This means that the profits and losses of the corporation are reported on the owners’ personal tax returns. There is no corporate income tax on S-corps. An S Corporation has similar documentation and compliance obligations as that of a C-Corp.
S-Corp needs to file its articles of incorporation and is also required to issue stock, hold shareholder and director meetings, etc.
S-Corp is different from C-Corp (which is also a regular corporation) only in that it elects to be taxed under Subchapter S of Chapter 1 of the Internal Revenue Code of the IRS. Congress created Subchapter S in the tax code in 1958 in order to promote small businesses and entrepreneurs
S-Corps merges and combines the advantages of partnerships (single taxation) with the limited liability offered by corporations. On the other hand, the C-Corps target and allow more flexibility in the number and type of shareholders, as well as different classes of stock.
The C Corporation is the standard corporation in contrast the S Corporation elects a special tax status with the IRS. It gets its name because it is defined in Subchapter S of the Internal Revenue Code of the IRS. In order to elect S corporation status when forming a corporation, Form 2553 must be filed with the IRS and all S corporation guidelines must be met.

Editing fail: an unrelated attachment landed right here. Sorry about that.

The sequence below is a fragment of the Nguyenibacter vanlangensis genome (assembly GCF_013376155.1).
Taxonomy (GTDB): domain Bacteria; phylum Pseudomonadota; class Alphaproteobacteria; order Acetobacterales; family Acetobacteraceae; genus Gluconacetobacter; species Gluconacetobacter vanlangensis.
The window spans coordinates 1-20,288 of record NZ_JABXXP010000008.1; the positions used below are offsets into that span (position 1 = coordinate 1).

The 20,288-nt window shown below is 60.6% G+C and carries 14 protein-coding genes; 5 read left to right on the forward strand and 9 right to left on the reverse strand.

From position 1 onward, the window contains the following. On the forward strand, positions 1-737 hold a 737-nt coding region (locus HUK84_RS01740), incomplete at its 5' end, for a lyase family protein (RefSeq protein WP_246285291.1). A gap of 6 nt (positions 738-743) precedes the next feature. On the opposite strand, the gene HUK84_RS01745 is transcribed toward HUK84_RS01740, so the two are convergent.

However, both C Corporations and S Corporations also share many qualities, such as.
(a) Limited liability protection:
Both C-Corps and S-Corps offer limited liability protection, so shareholders (who are owners) are not personally responsible for any business debts and/or liabilities.
(b) Separate entities:
Both C-Corps and S-Corps are two separate legal entities that are created by a state filing.
(c) Filing documents:
Formation documents are required to be filed with the state. These documents, are known as the Articles of Incorporation or Certificate of Incorporation, are the same for both C and S corporations.
Both have shareholders, directors, and officers. Shareholders are popularly known as the owner of the company and elect the board of directors, who in turn oversee, direct corporation affairs and make decisions, but are not responsible for day-to-day operations. In order to manage daily business affairs and issues, the directors elect the officers to manage and maintain it.
(e) Corporate formalities:
Both are quite essential to follow the same internal and external corporate formalities and obligations, such as adopting by-laws, issuing stock, holding shareholder and director meetings, filing annual reports and paying annual fees.
If you choose to structure your business entity as a corporation, you will be faced with an important decision, which is, whether to set up your business as a C-Corp or an S-Corp. The choice you make will also have major implications as to how much you will pay in taxes, your ability to raise money and the ease with which you can expand your business.